the best thing to do when you’re at the end of the rope is to trust God and
just do the next thing. A while back on a Sunday afternoon, I was physically
exhausted and emotionally spent after preaching that morning. I was also
handling a number of church projects and concerns that felt like a
mountaineering backpack filled with lead, all the while knowing I had an
important meeting that night. But after a short crash on my bed and watching my
favorite football team get beat, I threw some water on my face, stood still for
a moment, asked Jesus for physical help, and put one foot in front of the
don’t see that a lot in the Bible, but that’s pretty much what life is. We like
the action stories of David whopping Goliath, but we silently ignore all the
days that David was in the desert waiting on God. Eventually, God worked
through that normal Hebrew teenager who was stepping out in faith on a daily
was a good meeting and teaching time that Sunday night. I was still physically
beat when I got home, but there was more of a smile on my face than when I
left. I’m not sure what caused the positive change in my demeanor that night.
It could have been something as simple as the additional dopamine in my brain
chemistry caused by the physical action of getting up and moving. Maybe it was
a swath of encouragement from the Holy Spirit. Or maybe it was just a sense
that if I kept climbing, I’d eventually reach the summit of the mountain, and
that’s a good thought.
What is the next step before you today? What will it cost you to take it? What will it cost you if you do not take it?
Here we go! This afternoon I’m fully back in the saddle after a three and a half week’s study break from my regular role at Cypress Crossings Christian Church and other ministry duties. I also used this opportunity for a social media fast which I highly recommend doing yourself sometime. After 25 years of full-time ministry, I have only taken one such a break before. Thus some huge gratitude goes out to the elders of Cypress Crossings for being more than willing to grant me these past weeks to rest, recharge, and refocus. Have your ever felt like you needed a re-focus?
I was surprised that I had to remind myself that I was actually on a break. While the plan was to ensure uninterrupted study and prayer time, it was also supposed to be an extended Sabbath. Here’s the reality that I’m speaking of. Often full-time Christian ministry never stops unless you purposefully schedule in times of Sabbath and rest. For me, even assumed social gatherings are work as I’m “working” to get others connected closer to Jesus and each other. So it was good for me to unplug as much as possible and remind myself that there was indeed some purpose to the pause. A good article by Trevor Devage speaks to the value of such times of retreat for preachers.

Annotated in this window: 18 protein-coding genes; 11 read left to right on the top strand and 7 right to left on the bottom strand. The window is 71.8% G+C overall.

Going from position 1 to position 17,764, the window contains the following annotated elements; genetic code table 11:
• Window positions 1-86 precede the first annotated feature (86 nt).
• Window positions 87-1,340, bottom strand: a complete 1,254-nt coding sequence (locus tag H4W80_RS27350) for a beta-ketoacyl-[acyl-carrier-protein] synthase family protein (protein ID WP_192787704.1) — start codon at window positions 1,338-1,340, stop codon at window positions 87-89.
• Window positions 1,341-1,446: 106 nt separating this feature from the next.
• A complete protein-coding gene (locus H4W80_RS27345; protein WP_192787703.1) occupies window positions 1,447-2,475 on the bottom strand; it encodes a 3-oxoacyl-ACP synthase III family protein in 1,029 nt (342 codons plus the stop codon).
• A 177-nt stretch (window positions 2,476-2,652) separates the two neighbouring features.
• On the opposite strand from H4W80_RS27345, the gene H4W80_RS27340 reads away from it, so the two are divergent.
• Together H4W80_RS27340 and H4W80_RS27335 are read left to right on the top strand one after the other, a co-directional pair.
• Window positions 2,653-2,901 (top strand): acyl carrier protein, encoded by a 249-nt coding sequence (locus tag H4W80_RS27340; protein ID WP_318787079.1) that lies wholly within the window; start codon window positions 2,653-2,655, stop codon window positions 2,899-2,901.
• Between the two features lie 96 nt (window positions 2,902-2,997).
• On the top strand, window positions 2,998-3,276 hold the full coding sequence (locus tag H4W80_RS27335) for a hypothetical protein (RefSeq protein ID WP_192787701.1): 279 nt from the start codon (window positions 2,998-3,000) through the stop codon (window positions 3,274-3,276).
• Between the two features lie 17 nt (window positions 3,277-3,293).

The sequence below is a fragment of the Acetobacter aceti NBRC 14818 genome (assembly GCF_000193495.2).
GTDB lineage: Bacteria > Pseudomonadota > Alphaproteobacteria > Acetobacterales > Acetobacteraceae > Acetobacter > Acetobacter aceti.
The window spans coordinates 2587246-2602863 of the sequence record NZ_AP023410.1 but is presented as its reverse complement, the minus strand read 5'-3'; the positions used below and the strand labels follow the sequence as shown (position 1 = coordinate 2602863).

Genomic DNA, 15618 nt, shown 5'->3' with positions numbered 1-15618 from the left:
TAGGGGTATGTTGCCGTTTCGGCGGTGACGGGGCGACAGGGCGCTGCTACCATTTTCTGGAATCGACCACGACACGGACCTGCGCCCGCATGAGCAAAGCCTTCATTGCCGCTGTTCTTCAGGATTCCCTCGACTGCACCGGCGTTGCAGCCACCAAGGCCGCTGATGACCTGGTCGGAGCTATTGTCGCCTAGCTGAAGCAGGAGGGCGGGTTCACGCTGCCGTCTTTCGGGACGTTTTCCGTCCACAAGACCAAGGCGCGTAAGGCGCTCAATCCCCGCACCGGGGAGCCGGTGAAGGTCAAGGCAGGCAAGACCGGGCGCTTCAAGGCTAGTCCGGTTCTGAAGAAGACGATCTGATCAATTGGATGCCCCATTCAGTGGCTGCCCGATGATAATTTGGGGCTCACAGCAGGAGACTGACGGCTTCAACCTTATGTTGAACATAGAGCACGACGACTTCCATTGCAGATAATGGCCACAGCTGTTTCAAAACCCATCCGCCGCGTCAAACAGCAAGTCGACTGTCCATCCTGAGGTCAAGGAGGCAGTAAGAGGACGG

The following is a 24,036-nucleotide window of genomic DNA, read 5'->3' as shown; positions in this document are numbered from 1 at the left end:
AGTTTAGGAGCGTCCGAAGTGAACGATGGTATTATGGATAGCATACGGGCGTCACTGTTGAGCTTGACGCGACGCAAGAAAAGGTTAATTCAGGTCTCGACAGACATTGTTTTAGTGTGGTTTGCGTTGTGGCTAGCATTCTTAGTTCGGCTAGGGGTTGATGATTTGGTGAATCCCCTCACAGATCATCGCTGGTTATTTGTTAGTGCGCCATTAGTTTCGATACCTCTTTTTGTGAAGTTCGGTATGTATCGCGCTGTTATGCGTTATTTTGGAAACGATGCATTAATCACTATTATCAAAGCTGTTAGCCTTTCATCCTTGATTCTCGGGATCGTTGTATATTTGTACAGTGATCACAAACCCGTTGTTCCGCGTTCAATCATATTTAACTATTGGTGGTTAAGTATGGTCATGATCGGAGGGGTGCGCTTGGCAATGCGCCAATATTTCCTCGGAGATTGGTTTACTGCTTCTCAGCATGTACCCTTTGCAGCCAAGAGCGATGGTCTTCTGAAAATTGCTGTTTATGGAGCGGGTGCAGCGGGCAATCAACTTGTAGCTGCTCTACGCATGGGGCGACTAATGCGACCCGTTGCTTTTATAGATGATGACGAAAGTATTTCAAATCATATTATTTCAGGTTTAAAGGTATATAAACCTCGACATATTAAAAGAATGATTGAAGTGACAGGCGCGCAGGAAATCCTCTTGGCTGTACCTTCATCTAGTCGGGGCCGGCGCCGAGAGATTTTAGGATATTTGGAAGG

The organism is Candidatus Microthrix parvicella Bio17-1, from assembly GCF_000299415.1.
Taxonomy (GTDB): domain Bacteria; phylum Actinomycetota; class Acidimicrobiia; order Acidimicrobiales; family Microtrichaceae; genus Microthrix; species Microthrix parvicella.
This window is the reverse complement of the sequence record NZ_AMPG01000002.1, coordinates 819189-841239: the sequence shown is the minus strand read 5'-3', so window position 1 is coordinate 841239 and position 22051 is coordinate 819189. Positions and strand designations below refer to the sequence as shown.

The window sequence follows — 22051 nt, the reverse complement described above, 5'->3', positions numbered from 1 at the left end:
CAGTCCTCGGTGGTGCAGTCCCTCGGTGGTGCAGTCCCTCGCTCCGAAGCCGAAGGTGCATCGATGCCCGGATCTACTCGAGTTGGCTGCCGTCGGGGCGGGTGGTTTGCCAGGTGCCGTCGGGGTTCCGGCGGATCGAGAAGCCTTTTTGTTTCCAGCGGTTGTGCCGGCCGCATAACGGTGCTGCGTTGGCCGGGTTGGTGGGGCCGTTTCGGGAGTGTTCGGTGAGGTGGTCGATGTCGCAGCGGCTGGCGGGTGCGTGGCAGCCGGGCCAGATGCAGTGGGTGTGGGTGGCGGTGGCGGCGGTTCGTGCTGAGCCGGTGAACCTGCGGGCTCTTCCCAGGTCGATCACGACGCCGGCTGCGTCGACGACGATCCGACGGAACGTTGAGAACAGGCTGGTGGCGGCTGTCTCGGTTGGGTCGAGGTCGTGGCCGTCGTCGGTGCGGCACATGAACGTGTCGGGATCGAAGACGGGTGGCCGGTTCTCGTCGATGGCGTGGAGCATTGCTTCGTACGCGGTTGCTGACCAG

My study goal included three or four new books to read, but what happened rather is that I picked up a couple of older books of great worth to go through with fresh eyes. The result was a reminder of things forgotten and for a greater focus going into the fall and future with preaching, church leadership, writing, and other ministry. One of those books was Simple Church by Thom S. Rainer which I had originally read during our church planting work in California. In short, Rainer notes that it is easy to get swamped by programs and business and miss the simple path of leading people into a discipleship relationship with Jesus. Just keeping things focused and simple can be a very powerful move.
An exciting fruit of the break is the upcoming release of Confessions on the Audible format which should go public the first part of September. The physical copy is still available through Amazon and B&N. I’ve created a survey here for the future direction of the Mid-Week Challenge that ran every Wednesday last year at noon. So take some time and share your input before the survey closes next week. I’m truly interested in how this tool can be more helpful for people.
Over all it was a productive break. I am reminded of the value in the Old Testament where God called His people to rest and the times where Jesus commanded his disciples to get into a boat and cross the lake for a season of respite and refocus. The truth is that when we unplug from the clutter of culture and get alone with God it is so much easier to hear his voice and see his path.